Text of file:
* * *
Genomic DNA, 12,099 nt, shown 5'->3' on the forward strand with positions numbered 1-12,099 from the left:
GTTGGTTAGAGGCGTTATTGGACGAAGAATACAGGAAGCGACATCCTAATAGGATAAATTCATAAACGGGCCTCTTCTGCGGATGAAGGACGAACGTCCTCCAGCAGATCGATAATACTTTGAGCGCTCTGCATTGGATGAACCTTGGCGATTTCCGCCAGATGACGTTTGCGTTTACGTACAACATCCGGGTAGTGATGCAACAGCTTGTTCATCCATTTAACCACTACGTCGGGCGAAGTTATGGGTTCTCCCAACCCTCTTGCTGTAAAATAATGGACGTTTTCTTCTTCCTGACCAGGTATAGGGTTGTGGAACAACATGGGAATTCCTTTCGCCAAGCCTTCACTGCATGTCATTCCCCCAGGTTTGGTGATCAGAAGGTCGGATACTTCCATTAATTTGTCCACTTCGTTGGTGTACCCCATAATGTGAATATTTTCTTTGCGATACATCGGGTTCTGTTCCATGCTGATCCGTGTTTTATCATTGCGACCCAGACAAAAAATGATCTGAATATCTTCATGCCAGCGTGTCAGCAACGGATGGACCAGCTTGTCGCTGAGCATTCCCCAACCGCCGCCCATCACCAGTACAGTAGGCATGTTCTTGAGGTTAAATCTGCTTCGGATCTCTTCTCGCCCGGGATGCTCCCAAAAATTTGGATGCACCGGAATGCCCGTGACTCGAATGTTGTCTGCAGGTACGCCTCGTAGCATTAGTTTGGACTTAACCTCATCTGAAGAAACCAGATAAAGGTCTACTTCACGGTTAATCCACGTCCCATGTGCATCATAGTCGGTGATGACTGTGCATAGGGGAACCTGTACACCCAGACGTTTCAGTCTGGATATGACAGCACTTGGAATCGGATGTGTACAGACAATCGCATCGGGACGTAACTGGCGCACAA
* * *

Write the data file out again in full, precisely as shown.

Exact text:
Genomic DNA, 12,099 nt, shown 5'->3' on the forward strand with positions numbered 1-12,099 from the left:
GTTGGTTAGAGGCGTTATTGGACGAAGAATACAGGAAGCGACATCCTAATAGGATAAATTCATAAACGGGCCTCTTCTGCGGATGAAGGACGAACGTCCTCCAGCAGATCGATAATACTTTGAGCGCTCTGCATTGGATGAACCTTGGCGATTTCCGCCAGATGACGTTTGCGTTTACGTACAACATCCGGGTAGTGATGCAACAGCTTGTTCATCCATTTAACCACTACGTCGGGCGAAGTTATGGGTTCTCCCAACCCTCTTGCTGTAAAATAATGGACGTTTTCTTCTTCCTGACCAGGTATAGGGTTGTGGAACAACATGGGAATTCCTTTCGCCAAGCCTTCACTGCATGTCATTCCCCCAGGTTTGGTGATCAGAAGGTCGGATACTTCCATTAATTTGTCCACTTCGTTGGTGTACCCCATAATGTGAATATTTTCTTTGCGATACATCGGGTTCTGTTCCATGCTGATCCGTGTTTTATCATTGCGACCCAGACAAAAAATGATCTGAATATCTTCATGCCAGCGTGTCAGCAACGGATGGACCAGCTTGTCGCTGAGCATTCCCCAACCGCCGCCCATCACCAGTACAGTAGGCATGTTCTTGAGGTTAAATCTGCTTCGGATCTCTTCTCGCCCGGGATGCTCCCAAAAATTTGGATGCACCGGAATGCCCGTGACTCGAATGTTGTCTGCAGGTACGCCTCGTAGCATTAGTTTGGACTTAACCTCATCTGAAGAAACCAGATAAAGGTCTACTTCACGGTTAATCCACGTCCCATGTGCATCATAGTCGGTGATGACTGTGCATAGGGGAACCTGTACACCCAGACGTTTCAGTCTGGATATGACAGCACTTGGAATCGGATGTGTACAGACAATCGCATCGGGACGTAACTGGCGCACAA